Three bottles sit beside a stream.


NPCA Celebrates 60 Years of the Provincial Water Quality Monitoring Network

The Niagara Peninsula Conservation Authority (NPCA) is pleased to celebrate the 60th anniversary of the Provincial Water Quality Monitoring Network (PWQMN) with the Province of Ontario. Did you know that the first PWQMN sample was collected on June 10, 1964, on a site on the North Maitland River? The North Maitland River empties into Lake Huron at the Town of Goderich. 

The PWQMN program is operated in partnership with municipalities, Conservation Authorities, and the Ontario Ministry of Environment, Conservation, and Parks. NPCA has participated since 2003, collecting more than 1,600 PWQMN samples! These help monitor water quality in rivers and streams across the Niagara Peninsula watershed, providing a valuable database for tracking changes in water quality over time.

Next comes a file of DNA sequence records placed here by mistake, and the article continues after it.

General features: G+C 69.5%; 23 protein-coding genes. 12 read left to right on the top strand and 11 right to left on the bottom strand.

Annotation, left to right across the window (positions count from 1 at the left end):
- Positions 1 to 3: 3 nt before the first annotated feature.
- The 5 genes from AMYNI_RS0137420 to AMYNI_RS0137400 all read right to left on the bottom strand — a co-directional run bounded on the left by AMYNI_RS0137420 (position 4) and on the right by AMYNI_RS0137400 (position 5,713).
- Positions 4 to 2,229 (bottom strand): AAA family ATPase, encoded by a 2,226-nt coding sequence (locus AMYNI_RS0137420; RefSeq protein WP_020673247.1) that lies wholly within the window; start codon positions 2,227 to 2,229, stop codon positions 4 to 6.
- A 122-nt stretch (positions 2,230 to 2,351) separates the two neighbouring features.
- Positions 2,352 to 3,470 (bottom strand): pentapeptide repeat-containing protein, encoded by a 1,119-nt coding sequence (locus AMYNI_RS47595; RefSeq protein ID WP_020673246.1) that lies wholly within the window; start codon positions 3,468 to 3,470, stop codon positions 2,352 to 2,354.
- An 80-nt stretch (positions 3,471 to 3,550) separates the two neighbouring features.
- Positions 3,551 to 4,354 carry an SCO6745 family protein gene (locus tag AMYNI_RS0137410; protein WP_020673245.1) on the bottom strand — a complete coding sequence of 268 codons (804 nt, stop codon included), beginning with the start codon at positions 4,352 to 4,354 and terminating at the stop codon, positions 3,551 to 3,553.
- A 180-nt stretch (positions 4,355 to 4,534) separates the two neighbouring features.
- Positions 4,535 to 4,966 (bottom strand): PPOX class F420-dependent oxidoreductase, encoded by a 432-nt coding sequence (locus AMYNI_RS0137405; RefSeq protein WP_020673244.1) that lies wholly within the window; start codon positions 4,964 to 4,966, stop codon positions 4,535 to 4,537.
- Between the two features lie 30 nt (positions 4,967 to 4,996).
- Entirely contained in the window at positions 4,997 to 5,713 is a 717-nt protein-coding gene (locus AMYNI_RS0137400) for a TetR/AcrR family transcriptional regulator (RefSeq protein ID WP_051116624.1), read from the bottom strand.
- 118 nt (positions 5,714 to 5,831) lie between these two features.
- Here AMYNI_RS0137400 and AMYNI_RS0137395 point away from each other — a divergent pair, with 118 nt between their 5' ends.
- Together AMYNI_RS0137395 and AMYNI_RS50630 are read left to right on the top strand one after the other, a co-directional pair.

NPCA’s extensive water quality monitoring program monitors surface water of major and smaller watercourses. The data gathered is shared through the PWQMN and helps NPCA, the Province of Ontario, and other key organizations understand how surface water systems function as well as the overall health of Ontario’s streams and watersheds. This monitoring also helps us understand the impacts of land use activities on water quality. 

NPCA provides annual summaries of its Water Quality Monitoring Program. While the 2023 report is being finalized, we invite you to learn about this important data, what it is telling us, and what you can do to help improve local water quality! 

Summary Report of the Year 2022.

Water Quality Fact Sheet 2022.

Watershed Report Card 2023.


The upper Twelve Mile Creek and Welland River tributaries have the best naturally occurring water quality due to natural tree cover and large input of groundwater. Other watersheds such as the Lower Twelve Mile Creek, Lower Welland River and Welland Canal have good water quality owing to the strong influence of water input of Lake Erie and the Niagara River.